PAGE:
Now it’s important to note that in the song, what they’re singing is that God has triumphed over the horse and his rider. The horse and his rider, which is also what Miriam points out with the tambourine, is both the agent and the instrument of war. By destroying both horse and rider, there is no longer anything to fear. The threat has been neutralized completely. A people who have been on the receiving end of injustice and oppression and violence for hundreds and hundreds of years now find themselves free. Both the horse and his rider have been destroyed.
Then in verse 2, what we see entered into the vernacular of God’s people is a phrase that is still common and used to this day. “The Lord is my strength and my song…my salvation.” That would be written about later in Psalm 118 and Psalms 25 and 27. It would be written about in Isaiah 12. Even to this day, the people of God would say, “The Lord is my strength. He is my song. He is my salvation.”
The song that was birthed into the heart of God’s people on this day is the song in the hearts of God’s people today in 2016. “The Lord is my strength and my song…my salvation.” To the ends of the earth, the people of God still cry this out to Yahweh. They still cry this out to God. We see in this first course that Yahweh is the God who redeems his people and overthrows his foes. He is a warrior, and he makes war for the glory of his name and on behalf of his people.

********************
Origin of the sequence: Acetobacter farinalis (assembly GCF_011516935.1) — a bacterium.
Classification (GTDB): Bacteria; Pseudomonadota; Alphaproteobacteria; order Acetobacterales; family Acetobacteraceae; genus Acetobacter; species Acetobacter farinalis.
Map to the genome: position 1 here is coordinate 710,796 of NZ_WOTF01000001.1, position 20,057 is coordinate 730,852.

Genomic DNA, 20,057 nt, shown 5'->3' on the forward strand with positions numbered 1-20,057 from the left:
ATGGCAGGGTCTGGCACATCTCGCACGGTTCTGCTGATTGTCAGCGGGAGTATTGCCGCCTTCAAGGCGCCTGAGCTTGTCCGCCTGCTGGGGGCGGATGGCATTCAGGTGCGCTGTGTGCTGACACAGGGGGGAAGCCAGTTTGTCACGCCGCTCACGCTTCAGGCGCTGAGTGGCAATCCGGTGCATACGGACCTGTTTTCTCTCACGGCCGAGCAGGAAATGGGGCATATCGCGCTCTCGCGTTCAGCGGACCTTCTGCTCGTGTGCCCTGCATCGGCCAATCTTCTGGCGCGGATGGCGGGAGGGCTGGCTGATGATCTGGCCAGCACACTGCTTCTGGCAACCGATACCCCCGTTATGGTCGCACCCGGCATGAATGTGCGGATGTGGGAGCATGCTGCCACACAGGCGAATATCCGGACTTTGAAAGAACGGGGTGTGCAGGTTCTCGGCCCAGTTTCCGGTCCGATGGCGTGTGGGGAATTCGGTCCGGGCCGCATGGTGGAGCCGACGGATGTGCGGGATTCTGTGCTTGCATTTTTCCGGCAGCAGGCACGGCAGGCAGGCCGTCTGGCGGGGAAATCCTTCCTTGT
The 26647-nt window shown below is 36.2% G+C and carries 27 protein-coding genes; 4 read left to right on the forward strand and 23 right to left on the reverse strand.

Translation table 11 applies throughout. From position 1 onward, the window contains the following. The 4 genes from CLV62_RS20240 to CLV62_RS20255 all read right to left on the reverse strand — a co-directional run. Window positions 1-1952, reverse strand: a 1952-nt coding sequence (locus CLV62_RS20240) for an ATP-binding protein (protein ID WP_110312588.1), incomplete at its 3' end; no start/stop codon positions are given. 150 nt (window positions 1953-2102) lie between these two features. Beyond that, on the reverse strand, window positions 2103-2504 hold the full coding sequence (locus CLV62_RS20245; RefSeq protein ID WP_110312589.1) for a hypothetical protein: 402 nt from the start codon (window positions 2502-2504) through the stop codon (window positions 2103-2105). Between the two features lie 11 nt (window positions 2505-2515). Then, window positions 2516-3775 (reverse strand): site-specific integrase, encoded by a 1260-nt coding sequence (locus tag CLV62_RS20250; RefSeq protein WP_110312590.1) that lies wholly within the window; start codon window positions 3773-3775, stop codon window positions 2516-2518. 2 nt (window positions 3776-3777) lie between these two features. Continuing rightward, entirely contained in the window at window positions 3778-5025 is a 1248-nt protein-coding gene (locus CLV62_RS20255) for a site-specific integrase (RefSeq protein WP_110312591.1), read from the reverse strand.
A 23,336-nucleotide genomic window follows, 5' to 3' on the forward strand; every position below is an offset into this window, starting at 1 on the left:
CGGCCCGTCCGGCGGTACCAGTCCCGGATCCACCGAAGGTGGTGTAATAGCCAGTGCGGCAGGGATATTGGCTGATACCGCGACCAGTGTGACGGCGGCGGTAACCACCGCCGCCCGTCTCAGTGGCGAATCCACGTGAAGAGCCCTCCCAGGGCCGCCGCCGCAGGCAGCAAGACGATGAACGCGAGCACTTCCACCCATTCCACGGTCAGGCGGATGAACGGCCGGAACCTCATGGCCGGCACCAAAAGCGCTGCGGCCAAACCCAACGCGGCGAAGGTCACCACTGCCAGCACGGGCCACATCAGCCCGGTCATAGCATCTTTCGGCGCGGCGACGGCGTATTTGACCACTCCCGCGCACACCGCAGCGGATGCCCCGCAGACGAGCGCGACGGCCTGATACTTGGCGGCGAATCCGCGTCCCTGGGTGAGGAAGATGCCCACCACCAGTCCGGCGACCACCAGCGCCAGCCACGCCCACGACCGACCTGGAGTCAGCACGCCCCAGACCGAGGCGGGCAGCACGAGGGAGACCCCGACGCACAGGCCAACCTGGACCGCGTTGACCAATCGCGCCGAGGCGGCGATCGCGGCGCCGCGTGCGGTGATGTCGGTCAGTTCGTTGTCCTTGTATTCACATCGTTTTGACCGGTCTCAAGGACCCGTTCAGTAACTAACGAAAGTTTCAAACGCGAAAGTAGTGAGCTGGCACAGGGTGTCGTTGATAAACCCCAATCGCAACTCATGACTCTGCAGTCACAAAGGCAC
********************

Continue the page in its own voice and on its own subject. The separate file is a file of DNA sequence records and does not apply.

They were blown away by this. They had seen it firsthand. They were blown away by it, and they sang. They sang and rejoiced. It’s a weird song. “The Lord is a man of war.” The Lord makes war. They’re singing and rejoicing. Why? Because that warring destroyed what was evil, and it benefited or made the people of God the benefactor of that war, freeing them from oppression, injustice, evil, genocide, rape, and a thousand wickednesses that could be launched upon a people via a tyrant. That’s not all they’re celebrating. They’re also celebrating…
- The personal intervention and action of the Lord. Look in verse 6. “Your right hand, O Lord, glorious in power, your right hand, O Lord, shatters the enemy. In the greatness of your majesty you overthrow your adversaries; you send out your fury; it consumes them like stubble.